12/25/2005 7:15pm, #1
- Join Date
- Aug 2004
- Stockholm, Sweden
- Sandbagged BJJ white belt
A critical article on the Bujinkan?
A friend of mine recently e-mailed me to tell me that she has started training in Bujinkan. The e-mail was full of talk about how she was learning ancient, secret ninja techniques. I am going to e-mail her back soon telling her to be wary about martial arts school and their business practices. In addition to all the normal do-they-spar, what do-they-charge-for-belts fare, I feel that it would be a good idea to include an article that takes a critical look at the Bujinkan and its history. This is important, because I think that one of the main reasons she chose the bujinkan was that she wanted to learn an ancient, preserved warrior art. I feel that she should at leat be aware of the controversies surrounding it.
I seem to remember reading something on the internet about a year ago written by an american, who had been very high up in the organisation, after leaving it. Does anyone know which article Im talking about, or have anything else for me?I pointed at him [the panhandler], bringing my rear hand up in a subtle approximation of the double Wu Sau guard that is the default hand position in Wing Chun Kung Fu.
"Step away," I hissed.
12/25/2005 7:20pm, #2
- Join Date
- Sep 2005
I know what article you are refering too, but imho it will be ill suited to your purposes. The guys main idea is that while technically sound, Bujinkan is filled with a "dark warrior spirituallity" and he now practises some kind of christian ninpo instead.
Anyway, not sure if I can dig it up, I remember seeing it on swedish portal kampsport.se.
12/25/2005 8:20pm, #3
- Join Date
- Jul 2003
- Bujinkan Budo Taijutsu
You're probably thinking of Alex Mordine, whom for the record I've heard from more than one source was known as kind of a tool when he WAS training. The article he wrote up did make a couple valid points, despite being biased for more than one reason IMO. Namely, the break-step method of demonstration frequently used that provides an unrealistic illusion of time to perform certain techniques.
Now, sometimes this occurs in demonstration for good reason (when pointing out important technical information) and doesn't influence the instructor's technique other than having to adjust for a fidgety ite, but it has become more of a crutch than a tool any many instances. You see a lot of demos where the instructor is clearly relying on those pauses to make his technique "work," and of course the students trying to do it with realistic timing get nowhere with it... and unfortunately those who only have experience under that one teacher chalk this failure up to their own inability, and the whole thing turns into the vicious cycle of falsely diefying the bad instructor (who probably just doesn't know any better).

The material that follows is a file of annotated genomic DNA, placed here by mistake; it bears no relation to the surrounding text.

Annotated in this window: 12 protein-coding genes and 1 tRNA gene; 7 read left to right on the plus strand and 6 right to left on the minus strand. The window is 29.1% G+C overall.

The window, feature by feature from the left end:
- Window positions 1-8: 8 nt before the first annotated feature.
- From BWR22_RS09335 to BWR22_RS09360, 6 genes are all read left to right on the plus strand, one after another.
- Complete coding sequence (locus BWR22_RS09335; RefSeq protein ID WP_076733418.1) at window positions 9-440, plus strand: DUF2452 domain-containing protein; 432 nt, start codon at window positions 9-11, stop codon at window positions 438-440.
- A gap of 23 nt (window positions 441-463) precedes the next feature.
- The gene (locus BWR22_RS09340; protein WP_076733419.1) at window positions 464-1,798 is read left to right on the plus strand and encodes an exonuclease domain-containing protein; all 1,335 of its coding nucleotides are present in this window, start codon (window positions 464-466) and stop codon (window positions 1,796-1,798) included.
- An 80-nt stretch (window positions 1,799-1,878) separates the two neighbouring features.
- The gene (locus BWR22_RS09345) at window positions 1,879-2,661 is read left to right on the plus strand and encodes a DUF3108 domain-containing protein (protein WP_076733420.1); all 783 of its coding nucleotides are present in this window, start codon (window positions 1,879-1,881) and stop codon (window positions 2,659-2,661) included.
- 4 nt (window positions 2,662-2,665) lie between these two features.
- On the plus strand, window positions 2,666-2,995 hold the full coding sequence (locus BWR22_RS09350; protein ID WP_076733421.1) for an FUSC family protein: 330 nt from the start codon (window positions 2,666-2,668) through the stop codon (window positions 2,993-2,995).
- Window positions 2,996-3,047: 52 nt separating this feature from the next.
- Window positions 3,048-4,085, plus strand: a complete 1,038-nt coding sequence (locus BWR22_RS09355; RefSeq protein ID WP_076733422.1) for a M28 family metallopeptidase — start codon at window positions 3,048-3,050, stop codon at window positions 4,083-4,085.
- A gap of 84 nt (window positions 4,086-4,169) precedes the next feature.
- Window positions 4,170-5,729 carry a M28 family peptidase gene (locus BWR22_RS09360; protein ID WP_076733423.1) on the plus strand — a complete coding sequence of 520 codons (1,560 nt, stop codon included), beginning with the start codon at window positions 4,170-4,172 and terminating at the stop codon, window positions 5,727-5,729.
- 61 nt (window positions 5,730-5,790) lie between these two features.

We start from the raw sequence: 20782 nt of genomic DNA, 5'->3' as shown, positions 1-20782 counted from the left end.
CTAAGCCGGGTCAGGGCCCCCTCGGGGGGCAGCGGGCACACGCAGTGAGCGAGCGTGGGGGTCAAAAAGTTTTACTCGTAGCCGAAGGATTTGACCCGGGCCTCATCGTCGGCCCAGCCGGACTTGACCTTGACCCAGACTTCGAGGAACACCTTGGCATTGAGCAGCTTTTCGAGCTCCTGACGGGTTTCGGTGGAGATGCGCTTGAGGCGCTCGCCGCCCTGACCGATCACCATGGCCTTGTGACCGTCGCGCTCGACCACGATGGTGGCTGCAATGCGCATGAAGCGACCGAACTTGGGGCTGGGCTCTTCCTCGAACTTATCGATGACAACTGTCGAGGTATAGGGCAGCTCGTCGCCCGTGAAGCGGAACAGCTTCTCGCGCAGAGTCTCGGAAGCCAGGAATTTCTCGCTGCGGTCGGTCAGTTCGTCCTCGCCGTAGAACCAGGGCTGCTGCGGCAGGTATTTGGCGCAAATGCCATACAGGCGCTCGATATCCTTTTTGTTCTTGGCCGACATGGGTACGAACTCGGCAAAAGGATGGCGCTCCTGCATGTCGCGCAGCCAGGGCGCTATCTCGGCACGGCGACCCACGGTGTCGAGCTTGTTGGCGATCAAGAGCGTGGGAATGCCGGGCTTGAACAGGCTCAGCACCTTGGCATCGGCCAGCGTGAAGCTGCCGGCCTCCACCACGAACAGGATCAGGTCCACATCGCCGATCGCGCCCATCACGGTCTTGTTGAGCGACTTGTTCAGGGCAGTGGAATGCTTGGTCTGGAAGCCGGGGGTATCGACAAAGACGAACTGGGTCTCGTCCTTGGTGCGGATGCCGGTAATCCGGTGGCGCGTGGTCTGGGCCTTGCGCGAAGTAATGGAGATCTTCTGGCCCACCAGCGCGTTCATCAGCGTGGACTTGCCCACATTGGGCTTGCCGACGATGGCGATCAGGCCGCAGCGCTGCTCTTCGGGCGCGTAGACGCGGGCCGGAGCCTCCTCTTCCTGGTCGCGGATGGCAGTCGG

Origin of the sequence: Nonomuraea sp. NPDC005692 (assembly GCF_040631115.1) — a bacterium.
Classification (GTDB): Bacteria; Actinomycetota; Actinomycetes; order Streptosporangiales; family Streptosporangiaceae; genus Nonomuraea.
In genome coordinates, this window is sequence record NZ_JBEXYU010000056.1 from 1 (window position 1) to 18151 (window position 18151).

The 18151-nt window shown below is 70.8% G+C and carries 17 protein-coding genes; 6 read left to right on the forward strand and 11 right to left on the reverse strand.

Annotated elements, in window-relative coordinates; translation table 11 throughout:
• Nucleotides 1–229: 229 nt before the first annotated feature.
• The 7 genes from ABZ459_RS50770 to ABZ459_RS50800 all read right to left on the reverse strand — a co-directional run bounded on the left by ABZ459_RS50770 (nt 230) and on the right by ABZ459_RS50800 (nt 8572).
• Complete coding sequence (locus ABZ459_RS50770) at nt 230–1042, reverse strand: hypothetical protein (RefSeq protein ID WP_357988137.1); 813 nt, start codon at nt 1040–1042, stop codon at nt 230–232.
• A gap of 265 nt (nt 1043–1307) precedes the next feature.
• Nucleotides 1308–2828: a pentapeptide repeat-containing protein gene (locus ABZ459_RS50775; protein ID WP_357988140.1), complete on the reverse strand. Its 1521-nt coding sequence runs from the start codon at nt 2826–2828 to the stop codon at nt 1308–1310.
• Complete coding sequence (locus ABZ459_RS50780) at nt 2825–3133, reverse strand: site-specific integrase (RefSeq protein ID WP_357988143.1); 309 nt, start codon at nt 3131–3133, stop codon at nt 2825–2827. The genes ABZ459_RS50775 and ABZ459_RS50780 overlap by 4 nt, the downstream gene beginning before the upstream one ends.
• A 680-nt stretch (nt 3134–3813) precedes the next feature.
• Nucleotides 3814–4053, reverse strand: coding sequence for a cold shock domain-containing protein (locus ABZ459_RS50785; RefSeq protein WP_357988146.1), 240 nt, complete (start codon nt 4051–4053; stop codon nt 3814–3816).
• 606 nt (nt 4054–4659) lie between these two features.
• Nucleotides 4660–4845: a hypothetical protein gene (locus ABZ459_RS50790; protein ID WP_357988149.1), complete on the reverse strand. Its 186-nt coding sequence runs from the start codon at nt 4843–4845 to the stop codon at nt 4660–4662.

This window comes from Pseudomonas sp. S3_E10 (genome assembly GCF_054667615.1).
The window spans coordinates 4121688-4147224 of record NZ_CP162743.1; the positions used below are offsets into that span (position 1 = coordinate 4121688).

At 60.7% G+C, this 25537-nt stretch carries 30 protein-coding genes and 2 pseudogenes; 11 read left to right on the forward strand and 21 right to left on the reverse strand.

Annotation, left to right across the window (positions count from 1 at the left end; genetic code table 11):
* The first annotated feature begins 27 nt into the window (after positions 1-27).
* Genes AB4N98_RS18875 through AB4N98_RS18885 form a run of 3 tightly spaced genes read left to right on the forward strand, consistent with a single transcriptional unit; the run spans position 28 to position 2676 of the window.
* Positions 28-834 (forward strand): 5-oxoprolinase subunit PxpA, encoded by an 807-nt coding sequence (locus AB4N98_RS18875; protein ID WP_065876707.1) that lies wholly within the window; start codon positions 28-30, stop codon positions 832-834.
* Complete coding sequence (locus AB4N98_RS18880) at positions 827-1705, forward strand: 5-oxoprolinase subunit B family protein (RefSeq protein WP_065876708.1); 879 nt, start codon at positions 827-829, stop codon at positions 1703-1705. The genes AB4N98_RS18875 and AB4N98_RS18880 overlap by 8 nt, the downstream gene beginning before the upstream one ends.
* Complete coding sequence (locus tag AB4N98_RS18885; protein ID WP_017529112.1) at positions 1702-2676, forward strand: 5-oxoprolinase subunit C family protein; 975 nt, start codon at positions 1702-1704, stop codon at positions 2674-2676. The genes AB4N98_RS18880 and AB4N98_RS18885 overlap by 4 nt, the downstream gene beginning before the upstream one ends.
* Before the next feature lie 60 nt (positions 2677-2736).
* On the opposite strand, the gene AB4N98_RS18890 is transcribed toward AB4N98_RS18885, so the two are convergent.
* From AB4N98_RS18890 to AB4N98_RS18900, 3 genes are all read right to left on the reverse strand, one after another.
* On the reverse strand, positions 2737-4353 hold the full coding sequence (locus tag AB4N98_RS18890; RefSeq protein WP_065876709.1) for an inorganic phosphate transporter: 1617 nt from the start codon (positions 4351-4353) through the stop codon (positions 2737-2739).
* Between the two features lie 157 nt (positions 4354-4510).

That said, I'm curious if your friend is really being sold this pitch of "secret ninja techniques" or if its derived from some of the cheesy Hayes literature. I certainly don't know of any "secret techniques" but maybe I'm missing out (or they really ARE secret. Oooooooh!).
IMO, the main thing to be concsious of is the dispute around three of the nine lineages which Hatsumi is soke of and are specifically entitled "ninjutsu" but have gone by other labels. To date, there has not been a public verification of these lineages by independent sources. There are many historians within the Buj who have seen the scrolls when Hatsumi airs them out annually. The other ryu are well documented and acknowledged traditions, which is where a vast majority of the technique comes from. Some of these traditions supposedly passed through the hands of historical figures famously known as ninja. There is a mutually accepted rift between Hatsumi and the general koryu community in Japan. I read an interesting message on the subject authored by, I believe, Dr. Karl Friday. I'll throw up a link here when I find it.
12/26/2005 12:50am, #4
If she does Bujinkan she should be cautious.
Make sure the Bujinkan dojo has:
1. Focus on fitness and conditioining like lots of pad-work.
2. They do lots of sparring.
Those are the traits of a good martial arts school. Unfortunatley, most dojo's in the Bujinkan do not do these. Muxh like AIkido and Kung Fu.That is the biggest problem with Bujinkan. Sadly, it is true.Hannibal: The sworn enemy of dishonest politicians, source of entertainment on Bullshido and newly appointed Office Linebacker. Terry Tait ain't got **** on me !!!!
12/26/2005 4:19am, #5
12/26/2005 11:41am, #6
I see less need for conditioning and sparring if the main purpose is just to learn the techniques of an ancient art, as long as they are taught in the correct context.
12/26/2005 11:48am, #7
Originally Posted by meng_mao
- Join Date
- Jul 2004
- Currently Inactive
Thne she can just read a fucking book on it.Who, for Pete’s sake! Is opposing science? In fact, we want MORE science by CRITICALLY ANALIZING the evidence-Connie Morris, Kansas State BOE (bolding and underlining part of original quote, red is my emphasis)
As long as you try to treat your subjective experiences as if they were objective experiences, you will continue to be confounded by people who disagree with you.-some guy on an internet messageboard
12/26/2005 1:26pm, #8Originally Posted by Hannibal
Just curious, did hannibal ever have his throwdown/ meet and greet with those other guys from austrailia?A lie gets half-way around the world before the truth has time to get it's pants on. - Winston Churchhill
12/26/2005 6:40pm, #9Originally Posted by meng_mao
12/27/2005 5:03pm, #10Originally Posted by PO9